This line of reasoning implies that each immigrant counted by the authorities is an addition to our population. Is this the case? If not, what contribution to our population does immigration actually make? Does this contribution hold the same proportion to the total number of immigrants to-day as formerly? The answers to these questions should throw some light upon the proposition commonly advanced by the advocates of restrictive measures, that immigration is adding an increasing number of foreign elements to our population.

Between 1890 and 1900 the foreign born in the United States increased from 9,308,104 to 10,460,085, or by 1,151,981, while in the same period the number of immigrants was 3,687,564. It should be remembered, moreover, that the foreign born include. two nationalities, Canadian and Mexican, not enumerated in the immigration returns. Deducting 225,874, the increase of these two nationalities, we find that 3,687,564 immigrants during the

decade produced an increase of only 926,107 in the corresponding foreign born population. This enormous discrepancy stands in need of explanation. No complete explanation which shall account definitely for every one of these immigrants can be given, but many factors in the case can be approximately estimated.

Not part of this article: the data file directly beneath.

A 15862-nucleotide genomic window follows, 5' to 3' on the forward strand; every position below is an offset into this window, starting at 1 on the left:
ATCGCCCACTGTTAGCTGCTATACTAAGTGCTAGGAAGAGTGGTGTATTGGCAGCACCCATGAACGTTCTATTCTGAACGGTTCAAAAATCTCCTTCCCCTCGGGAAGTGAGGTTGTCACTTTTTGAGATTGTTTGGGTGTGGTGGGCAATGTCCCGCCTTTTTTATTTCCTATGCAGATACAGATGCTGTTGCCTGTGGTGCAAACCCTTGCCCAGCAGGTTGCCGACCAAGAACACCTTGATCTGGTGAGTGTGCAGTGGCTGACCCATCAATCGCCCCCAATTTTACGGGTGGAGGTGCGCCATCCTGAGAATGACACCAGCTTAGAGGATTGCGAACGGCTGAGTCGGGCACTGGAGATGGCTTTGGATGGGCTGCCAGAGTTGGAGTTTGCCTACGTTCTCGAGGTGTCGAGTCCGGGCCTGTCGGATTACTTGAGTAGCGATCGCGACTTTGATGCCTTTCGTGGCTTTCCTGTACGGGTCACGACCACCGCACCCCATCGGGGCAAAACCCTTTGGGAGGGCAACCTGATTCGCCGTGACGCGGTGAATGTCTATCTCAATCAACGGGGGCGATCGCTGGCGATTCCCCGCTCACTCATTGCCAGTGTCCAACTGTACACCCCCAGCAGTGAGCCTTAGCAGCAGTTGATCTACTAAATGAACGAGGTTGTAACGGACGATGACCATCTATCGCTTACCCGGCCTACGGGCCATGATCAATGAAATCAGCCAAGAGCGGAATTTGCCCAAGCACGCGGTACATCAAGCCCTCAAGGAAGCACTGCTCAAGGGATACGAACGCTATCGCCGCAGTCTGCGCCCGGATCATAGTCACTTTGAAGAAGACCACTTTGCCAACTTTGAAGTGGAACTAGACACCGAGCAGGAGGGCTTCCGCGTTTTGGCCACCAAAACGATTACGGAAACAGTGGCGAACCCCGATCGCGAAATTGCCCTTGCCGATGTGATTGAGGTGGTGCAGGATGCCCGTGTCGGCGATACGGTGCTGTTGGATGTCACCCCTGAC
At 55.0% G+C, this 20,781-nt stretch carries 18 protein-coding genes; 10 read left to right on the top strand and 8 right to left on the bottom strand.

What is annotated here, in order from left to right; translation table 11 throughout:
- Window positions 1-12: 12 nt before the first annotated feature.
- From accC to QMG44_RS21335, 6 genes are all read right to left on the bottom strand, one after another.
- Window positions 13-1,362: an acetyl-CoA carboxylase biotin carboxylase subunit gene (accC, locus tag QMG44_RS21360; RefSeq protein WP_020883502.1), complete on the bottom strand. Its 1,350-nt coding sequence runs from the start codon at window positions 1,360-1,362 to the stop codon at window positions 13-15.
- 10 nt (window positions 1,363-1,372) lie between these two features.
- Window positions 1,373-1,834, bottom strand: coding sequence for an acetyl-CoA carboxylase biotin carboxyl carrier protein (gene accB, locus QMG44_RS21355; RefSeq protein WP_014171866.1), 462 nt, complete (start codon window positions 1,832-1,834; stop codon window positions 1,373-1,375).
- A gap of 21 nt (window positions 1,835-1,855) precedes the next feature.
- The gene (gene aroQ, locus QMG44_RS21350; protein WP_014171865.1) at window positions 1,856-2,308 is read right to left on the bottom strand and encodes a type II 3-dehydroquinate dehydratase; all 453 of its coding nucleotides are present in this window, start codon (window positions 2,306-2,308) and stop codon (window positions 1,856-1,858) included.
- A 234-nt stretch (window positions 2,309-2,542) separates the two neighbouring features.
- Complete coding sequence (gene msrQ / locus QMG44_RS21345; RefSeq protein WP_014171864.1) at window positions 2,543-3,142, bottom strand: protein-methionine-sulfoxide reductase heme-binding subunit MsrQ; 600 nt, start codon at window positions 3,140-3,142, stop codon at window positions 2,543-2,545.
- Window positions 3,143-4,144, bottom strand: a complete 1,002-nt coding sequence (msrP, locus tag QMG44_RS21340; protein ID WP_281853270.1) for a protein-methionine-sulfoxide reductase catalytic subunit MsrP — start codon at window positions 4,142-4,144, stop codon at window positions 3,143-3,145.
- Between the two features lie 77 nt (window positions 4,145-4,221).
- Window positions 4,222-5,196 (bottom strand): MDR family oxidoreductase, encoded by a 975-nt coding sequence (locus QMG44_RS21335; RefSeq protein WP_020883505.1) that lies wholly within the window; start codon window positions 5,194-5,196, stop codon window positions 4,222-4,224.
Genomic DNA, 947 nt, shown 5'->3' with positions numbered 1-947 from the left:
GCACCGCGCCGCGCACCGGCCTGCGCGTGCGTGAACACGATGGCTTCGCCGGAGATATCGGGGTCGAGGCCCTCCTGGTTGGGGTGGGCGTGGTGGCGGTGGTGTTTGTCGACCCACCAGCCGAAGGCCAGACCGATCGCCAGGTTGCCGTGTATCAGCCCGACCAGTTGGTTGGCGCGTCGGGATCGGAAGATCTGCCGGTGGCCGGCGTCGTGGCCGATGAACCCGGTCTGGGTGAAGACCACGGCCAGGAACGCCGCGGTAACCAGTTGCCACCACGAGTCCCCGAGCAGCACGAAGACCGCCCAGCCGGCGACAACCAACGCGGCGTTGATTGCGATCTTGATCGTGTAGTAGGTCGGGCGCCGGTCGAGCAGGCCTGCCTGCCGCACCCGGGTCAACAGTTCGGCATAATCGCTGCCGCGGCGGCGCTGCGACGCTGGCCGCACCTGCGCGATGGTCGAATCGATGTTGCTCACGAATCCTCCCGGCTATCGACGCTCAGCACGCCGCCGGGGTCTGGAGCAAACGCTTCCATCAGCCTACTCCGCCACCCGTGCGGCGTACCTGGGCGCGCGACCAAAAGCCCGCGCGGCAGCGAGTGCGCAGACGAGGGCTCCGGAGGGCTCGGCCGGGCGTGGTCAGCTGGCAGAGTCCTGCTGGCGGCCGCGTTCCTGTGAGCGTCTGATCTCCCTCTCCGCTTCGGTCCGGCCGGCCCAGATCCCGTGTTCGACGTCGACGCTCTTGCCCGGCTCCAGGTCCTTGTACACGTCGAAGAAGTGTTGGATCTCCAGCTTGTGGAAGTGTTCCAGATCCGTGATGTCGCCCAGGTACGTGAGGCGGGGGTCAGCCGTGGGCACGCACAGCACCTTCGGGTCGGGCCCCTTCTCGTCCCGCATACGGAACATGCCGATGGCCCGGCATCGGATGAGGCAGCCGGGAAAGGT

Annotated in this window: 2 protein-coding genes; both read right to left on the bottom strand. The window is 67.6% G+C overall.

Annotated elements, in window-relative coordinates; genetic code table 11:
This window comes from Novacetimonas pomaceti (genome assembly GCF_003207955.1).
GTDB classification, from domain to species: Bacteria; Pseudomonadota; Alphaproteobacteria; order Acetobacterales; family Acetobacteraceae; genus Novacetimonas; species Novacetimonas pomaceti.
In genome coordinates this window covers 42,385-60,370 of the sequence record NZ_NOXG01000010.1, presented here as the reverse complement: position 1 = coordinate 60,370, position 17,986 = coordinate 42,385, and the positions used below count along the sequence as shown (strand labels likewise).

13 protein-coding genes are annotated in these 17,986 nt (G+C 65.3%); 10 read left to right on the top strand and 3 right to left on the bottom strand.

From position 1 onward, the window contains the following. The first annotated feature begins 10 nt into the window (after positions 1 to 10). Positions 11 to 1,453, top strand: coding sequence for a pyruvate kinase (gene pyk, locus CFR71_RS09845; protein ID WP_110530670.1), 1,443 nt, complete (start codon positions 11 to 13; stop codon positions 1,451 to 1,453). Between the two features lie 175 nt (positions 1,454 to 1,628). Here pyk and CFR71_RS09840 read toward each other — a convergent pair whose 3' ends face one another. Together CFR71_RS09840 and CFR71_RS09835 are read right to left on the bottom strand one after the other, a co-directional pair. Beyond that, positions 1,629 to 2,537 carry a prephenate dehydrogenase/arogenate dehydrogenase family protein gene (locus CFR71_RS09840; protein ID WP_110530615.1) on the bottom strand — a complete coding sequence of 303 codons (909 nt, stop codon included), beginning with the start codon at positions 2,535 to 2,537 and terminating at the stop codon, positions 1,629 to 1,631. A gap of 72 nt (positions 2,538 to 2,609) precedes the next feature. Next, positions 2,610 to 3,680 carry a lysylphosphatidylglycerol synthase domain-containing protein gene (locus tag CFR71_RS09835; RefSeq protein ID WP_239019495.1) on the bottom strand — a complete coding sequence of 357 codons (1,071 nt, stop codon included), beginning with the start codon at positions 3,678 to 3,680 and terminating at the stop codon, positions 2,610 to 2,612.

The first consideration which suggests itself is the loss by death not only among the immigrants, but among the foreignborn population. The surviving immigrants in the year 1900 must replace in the census enumeration some of the foreign born enumerated in 1890 who had died before the following enumeration in 1900. On this point the census of 1900 gives some testimony, since we learn that, among the foreign born then enumerated, 2,609,173 had arrived after 1890. This puts the problem more definitely. 3,687,564 immigrants arriving in the decade 1891-1900, plus an undetermined number of Canadians and Mexicans arriving in the same period, were represented at the close of the decade by 2,609,173 persons.

Details are not available to show how many of the latter were Canadians and Mexicans. In the aggregate, the number of new arrivals accounted for by the census is somewhat more than double the increase of the foreign born; it is, therefore, safe to assume that of the 2,609,173 new arrivals, at least 450,000 belonged to these nationalities. Having introduced an estimate in our calculation, we may abandon precise figures which would be misleading. Our immigrants of 1891-1900 are represented in 1900 by approximately 2,160,000 persons, and our problem is to account for the 1,530,000 immigrants who have apparently disappeared.